At launch, you’ll be able to choose between a couple of turbocharged 2.0-litre four-cylinder engines – a petrol with 248bhp and a diesel with 187bhp – both of which will come with a seven-speed twin-clutch gearbox as standard. The vast majority of UK buyers will plump for the diesel, but we only had the opportunity to drive the petrol. It’s pretty good, with a generous slice of easy-to-access torque for nice easy progress, even if it doesn’t feel as brutishly quick as the power output suggests. It is, however, very smooth and quiet, which contributes to the car’s very impressive level of rolling refinement. We’ve also tried the 282bhp V6 diesel that’s become available soon after launch (this one comes as standard with an eight-speed automatic gearbox and permanent four-wheel drive), and it delivers strong, smooth acceleration and excellent refinement.
Like with many aspects of the Q5, UK prices are some way off being announced. We expect them to be competitive with all the key rivals, but with cars like these, pricing isn’t normally a deal-breaker: you don’t pick the cheapest one, you pick the one you want. Sadly, the other thing we can’t tell you about at this early stage is how efficient the car is, in any of its various forms, because the official tests are yet to be conducted. However, with Audi’s latest engines and a range of efficiency-enhancing measures, including the move to on-demand four-wheel drive, we’d predict a very competitive performance.
Accurately predicting the reliability of a new car is usually pretty tricky, but it’s even trickier when the on-sale date of the car is still several months away. Still, Audi might well be hoping that the new Q5 performs a bit better than the last one did. According to the Warranty Direct Reliability Index, the current Q5’s score is about as low as it’s possible to get, and Audi also rates pretty poorly in the manufacturer rankings.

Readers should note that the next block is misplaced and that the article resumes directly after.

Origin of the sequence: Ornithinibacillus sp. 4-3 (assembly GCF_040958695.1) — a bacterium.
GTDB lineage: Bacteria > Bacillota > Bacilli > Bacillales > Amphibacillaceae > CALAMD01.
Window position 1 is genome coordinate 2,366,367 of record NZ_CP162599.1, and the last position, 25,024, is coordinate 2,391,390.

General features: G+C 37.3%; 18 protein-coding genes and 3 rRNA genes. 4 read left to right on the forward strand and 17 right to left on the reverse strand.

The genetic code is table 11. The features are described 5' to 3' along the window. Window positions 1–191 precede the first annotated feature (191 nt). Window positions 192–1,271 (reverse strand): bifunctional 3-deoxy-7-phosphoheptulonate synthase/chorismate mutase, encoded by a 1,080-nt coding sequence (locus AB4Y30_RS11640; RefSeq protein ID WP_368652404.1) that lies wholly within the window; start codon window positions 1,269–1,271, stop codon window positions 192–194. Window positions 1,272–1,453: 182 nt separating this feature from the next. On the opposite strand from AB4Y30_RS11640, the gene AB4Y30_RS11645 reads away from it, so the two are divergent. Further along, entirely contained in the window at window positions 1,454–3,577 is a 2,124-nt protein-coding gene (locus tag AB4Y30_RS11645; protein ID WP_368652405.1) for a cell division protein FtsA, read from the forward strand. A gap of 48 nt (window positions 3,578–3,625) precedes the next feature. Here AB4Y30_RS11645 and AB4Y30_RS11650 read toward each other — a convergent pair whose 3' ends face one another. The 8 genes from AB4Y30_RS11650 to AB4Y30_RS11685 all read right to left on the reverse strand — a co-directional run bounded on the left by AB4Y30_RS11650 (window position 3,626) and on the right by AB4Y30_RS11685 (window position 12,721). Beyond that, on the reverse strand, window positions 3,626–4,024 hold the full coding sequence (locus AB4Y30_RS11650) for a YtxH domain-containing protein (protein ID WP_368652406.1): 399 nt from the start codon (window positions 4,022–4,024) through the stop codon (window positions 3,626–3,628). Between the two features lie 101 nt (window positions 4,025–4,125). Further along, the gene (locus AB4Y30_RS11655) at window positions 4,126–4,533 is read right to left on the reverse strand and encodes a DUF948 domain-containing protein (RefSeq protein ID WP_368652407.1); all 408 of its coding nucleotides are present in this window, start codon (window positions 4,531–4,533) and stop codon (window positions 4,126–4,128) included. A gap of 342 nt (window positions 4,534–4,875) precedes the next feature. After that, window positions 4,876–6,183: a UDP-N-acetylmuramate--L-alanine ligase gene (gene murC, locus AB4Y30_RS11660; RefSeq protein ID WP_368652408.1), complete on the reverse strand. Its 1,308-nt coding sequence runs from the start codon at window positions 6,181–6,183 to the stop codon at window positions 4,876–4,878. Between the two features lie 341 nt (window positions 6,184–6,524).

The exact safety kit provided is one of the many things that’s yet to be announced, and don’t go expecting a Euro NCAP crash test rating anytime soon, either. There are some things the car will have to have by law, such as stability control and daytime running lights, but we’d be very surprised if the standard roster didn’t also include at least six airbags and autonomous emergency braking. We do know however, that you’ll be able to specify an optional suite of driver assistance systems. In the right circumstances, these will do much of the driving for you.
Without wanting to sound like a broken record, it’s way too early for UK specs to be available, and that includes the amount of standard kit you’ll get. However, we’d be staggered if things like climate control, leather upholstery, parking sensors and sat-nav weren’t provided as standard across the range. It’s likely the really clever stuff will be saved for the options list, including Audi’s Virtual Cockpit information display, wireless phone charging, a wifi hotspot and sat-nav that can predict where you want to go before you even tell it.
Because you want a compact SUV that conveys a prestige image, and that does a great job in every single area. It’s not the most exciting car of its type to drive, and it’s not the most flamboyantly styled, but it’s an incredibly good all-rounder that’s particularly impressive for interior quality.